O’Rourke steps down after Monaghan lose to Armagh

O’Rourke steps down after Monaghan lose to Armagh

Monaghan 1-12 - 2-17 Armagh

Malachy O’Rourke’s seven-season stint with Monaghan is over after the Farney’s eight-point All-Ireland qualifier defeat to Armagh in Clones on Saturday evening.

O’Rourke took over what was deemed to be an aging team and delivered two Ulster titles and a place in last season’s All-Ireland semi-final. And whoever takes over now will be in charge of a team playing Division One football in 2020.

Not a bad legacy at all.

Armagh, by way of contrast, have emerged as All-Ireland qualifier royalty under Kieran McGeeney in recent seasons and they gave a regal performance in evicting their hosts from the All-Ireland series here.

Twelve of their starting outfield players scored from open play here in Clones and Monaghan had no answer to their provincial rivals who upped the stakes after a first-half which had seen the counties trade punch for punch.

The Orchard County didn't kick a single wide after the break and recorded just two prior to that. This was a clinical, professional display from a side that impressed in parts in Ulster before falling to defeat against Cavan in the last four.

Kieran McGeeney's side will be one to ignore in Monday morning's round three qualifier draw, their journeys through the back door in 2017 and 2018 both having amounted to four games.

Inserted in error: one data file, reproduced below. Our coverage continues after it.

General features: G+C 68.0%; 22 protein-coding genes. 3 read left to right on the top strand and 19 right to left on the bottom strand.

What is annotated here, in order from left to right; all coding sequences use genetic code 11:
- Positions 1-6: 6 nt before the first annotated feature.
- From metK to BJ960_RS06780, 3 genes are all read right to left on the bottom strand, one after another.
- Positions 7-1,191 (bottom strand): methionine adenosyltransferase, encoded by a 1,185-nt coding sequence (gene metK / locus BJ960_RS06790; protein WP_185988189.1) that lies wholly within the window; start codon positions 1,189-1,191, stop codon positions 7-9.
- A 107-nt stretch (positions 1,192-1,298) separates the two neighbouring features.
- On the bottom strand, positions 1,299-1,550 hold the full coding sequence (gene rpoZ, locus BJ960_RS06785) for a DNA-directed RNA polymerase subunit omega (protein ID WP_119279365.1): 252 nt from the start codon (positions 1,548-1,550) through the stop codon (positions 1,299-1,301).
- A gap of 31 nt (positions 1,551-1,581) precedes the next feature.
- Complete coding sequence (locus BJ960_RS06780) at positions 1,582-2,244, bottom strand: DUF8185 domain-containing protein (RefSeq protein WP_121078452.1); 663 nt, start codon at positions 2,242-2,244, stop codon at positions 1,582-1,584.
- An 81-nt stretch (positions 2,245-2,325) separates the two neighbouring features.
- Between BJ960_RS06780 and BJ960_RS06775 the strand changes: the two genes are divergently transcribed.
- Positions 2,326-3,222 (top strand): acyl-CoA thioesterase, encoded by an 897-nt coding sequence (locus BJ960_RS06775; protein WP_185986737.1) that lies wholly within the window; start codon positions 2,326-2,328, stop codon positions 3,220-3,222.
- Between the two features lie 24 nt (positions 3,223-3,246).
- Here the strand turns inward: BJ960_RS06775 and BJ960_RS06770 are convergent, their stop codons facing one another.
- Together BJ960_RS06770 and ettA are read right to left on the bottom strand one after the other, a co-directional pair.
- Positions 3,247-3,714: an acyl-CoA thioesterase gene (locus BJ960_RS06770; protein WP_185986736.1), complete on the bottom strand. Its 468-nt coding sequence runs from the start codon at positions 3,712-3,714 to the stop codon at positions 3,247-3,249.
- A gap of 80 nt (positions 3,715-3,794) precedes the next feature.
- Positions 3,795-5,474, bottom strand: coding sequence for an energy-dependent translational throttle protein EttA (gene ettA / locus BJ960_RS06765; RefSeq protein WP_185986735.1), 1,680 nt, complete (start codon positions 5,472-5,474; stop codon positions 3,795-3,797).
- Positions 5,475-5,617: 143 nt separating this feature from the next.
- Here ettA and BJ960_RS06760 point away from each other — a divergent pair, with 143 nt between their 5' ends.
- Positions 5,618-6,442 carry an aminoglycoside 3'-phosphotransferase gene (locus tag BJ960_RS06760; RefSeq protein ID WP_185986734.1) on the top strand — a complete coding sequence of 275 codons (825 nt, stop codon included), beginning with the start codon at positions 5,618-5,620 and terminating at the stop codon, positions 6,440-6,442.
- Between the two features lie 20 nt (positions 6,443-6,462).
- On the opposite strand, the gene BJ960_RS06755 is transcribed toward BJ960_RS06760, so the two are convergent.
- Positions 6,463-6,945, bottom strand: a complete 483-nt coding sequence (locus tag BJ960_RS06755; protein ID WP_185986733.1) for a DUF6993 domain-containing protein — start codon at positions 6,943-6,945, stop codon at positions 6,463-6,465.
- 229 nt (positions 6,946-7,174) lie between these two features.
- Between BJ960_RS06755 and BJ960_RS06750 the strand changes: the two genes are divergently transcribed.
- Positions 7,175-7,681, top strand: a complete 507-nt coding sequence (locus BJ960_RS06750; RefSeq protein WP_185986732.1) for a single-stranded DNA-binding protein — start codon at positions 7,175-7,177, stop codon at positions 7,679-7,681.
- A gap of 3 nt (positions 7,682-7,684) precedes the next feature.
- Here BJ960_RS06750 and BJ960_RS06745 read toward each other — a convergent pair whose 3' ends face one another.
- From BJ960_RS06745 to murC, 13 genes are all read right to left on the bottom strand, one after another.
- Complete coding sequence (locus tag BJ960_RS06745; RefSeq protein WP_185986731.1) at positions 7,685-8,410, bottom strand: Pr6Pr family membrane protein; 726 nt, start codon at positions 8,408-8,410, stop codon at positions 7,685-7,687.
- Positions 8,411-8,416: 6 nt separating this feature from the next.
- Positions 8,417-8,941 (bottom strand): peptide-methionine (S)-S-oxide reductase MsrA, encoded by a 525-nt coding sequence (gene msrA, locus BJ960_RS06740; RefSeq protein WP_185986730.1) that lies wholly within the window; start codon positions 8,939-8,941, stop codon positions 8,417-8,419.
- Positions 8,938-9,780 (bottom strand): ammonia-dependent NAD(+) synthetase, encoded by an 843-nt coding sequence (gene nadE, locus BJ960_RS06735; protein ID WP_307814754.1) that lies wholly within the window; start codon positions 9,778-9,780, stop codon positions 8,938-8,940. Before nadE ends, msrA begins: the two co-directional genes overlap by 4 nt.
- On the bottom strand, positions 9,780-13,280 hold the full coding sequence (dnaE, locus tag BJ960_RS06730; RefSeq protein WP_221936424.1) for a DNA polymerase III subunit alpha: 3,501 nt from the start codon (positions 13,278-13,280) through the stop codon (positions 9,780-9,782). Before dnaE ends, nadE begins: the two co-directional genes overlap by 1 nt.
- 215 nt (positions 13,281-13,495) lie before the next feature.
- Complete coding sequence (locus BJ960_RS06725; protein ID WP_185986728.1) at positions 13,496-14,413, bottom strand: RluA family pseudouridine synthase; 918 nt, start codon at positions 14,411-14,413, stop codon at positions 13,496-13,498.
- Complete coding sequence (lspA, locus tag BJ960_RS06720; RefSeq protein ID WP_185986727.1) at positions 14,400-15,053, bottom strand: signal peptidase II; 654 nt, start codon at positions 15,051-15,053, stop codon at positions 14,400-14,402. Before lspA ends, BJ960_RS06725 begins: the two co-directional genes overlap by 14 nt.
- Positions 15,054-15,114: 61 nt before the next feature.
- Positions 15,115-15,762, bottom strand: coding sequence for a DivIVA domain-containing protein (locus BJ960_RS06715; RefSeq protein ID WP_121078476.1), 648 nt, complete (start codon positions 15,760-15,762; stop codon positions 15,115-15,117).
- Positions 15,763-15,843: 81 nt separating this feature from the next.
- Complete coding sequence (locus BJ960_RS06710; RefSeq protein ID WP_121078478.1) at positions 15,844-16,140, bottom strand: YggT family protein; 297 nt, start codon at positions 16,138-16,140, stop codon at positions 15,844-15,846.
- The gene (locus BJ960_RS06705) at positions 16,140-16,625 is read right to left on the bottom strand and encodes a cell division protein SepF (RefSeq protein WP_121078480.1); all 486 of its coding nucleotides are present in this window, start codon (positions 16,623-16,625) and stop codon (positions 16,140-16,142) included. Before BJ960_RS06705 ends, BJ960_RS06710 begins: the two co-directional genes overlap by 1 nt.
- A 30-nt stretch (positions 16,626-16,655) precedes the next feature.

The Ulster Championship has made a mockery of its reputation for dour games and defensive templates this summer and, though this was a game played beyond the provincial competition bounds, it started off by aping the trend for open play.

The sides had 21 points on the board by the interval alone, 15 of them coming from play which swung from end to end with a pleasing sort of symmetry that made the ten-minute delay for a late-arriving crowd well worth the wait.

Armagh had the better of the opening quarter, finding scores much easier to come by despite Monaghan's tactic of playing Fintan Kelly as a sweeper, and they were more economical with their shots on goal to boot.

Monaghan found their feet more as the half wore on, Kieran Hughes seeing plenty of the ball in midfield but kicking too much of it away wastefully, while Conor McManus gave as good as he got with marker Aidan Forker.

It was hugely entertaining stuff. A game devoid of negative tactics but with just enough bite and passion from the stands to give it an edge and ensure it didn't slip into the realm of exhibition.

The second period was a less exhilarating affair with Monaghan, who had relied much more on placed balls before the break, coming a cropper time and again against a more disciplined Armagh defence.

Equally damaging was the ability of McGeeney's side to hit them on the counter, which they did repeatedly now, and to most effect in the 45th minute when Rian O'Neill found the net after Aidan Nugent's initial shot had been saved.

Armagh had already registered three points since the break by then. Add a free from Jamie Clarke soon after the goal and it was a blitz that broke the back of a game that had been shaping up to be a decent contest.